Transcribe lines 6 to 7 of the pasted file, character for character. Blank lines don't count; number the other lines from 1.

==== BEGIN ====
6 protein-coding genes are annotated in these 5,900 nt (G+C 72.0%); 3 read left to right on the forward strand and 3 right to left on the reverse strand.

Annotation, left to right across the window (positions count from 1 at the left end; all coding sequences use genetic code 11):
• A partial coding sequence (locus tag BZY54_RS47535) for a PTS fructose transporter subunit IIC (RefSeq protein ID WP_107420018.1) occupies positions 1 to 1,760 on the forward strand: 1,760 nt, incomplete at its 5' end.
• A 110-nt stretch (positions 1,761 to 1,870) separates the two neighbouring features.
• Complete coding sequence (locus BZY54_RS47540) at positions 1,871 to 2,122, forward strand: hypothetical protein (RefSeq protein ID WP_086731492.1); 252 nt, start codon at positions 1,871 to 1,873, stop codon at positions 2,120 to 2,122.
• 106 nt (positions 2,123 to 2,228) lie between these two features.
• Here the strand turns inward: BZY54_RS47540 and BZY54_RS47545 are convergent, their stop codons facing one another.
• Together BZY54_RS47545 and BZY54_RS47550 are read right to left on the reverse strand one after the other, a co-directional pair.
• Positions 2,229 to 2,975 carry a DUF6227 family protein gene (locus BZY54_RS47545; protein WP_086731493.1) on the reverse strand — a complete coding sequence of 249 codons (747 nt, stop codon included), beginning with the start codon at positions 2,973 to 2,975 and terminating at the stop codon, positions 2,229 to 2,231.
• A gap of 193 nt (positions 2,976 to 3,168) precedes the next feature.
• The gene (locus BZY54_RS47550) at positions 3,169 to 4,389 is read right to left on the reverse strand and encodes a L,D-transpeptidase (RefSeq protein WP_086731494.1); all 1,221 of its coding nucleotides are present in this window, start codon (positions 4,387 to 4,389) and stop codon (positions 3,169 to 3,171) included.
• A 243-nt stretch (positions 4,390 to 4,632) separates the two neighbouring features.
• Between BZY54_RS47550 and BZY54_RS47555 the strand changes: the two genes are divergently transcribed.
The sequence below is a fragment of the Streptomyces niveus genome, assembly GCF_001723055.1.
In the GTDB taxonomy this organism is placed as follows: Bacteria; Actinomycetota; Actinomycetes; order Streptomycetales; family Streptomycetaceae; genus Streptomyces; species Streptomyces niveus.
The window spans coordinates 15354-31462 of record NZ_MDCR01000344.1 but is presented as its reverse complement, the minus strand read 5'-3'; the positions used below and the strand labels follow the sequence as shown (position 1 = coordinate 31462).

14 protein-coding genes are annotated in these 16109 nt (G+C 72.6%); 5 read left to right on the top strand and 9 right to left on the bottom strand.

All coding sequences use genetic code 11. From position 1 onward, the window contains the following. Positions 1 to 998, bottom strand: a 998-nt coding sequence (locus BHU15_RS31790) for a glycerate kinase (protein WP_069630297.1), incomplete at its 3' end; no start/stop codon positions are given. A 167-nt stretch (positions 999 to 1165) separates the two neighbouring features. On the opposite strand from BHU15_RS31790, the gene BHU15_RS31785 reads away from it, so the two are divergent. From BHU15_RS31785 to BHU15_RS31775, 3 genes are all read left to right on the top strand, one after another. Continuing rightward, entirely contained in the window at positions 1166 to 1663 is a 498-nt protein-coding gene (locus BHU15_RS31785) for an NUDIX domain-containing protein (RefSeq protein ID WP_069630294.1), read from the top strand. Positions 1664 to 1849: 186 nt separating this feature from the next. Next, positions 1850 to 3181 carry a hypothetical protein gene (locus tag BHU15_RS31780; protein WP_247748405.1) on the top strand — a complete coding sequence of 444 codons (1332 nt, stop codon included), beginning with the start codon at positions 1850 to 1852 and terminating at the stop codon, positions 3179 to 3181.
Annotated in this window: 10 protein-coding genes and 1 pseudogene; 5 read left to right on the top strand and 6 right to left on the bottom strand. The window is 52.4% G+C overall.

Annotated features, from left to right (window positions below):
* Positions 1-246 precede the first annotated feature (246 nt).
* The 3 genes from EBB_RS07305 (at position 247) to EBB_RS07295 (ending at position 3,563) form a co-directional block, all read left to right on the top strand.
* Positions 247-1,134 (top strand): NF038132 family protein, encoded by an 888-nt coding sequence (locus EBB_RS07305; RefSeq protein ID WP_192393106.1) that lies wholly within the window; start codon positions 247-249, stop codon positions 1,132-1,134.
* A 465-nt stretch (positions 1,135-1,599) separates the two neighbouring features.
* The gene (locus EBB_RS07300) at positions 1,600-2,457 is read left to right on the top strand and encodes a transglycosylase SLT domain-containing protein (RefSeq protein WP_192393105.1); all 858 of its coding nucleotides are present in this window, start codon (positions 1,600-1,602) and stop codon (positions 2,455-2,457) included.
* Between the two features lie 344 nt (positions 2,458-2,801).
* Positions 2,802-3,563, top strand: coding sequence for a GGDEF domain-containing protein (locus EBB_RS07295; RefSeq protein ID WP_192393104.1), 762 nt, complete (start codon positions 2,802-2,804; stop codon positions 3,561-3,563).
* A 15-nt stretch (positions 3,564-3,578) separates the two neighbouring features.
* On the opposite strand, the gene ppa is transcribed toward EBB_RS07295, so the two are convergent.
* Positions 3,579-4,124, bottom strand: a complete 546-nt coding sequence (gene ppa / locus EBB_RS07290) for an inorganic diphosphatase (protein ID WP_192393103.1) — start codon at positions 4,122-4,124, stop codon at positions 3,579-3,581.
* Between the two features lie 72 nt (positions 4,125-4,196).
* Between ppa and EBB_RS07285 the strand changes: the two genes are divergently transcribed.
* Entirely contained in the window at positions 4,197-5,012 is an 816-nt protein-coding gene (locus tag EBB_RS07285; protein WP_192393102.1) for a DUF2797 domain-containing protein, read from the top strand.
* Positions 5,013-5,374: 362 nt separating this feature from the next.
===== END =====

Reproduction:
• 106 nt (positions 2,123 to 2,228) lie between these two features.
• Here the strand turns inward: BZY54_RS47540 and BZY54_RS47545 are convergent, their stop codons facing one another.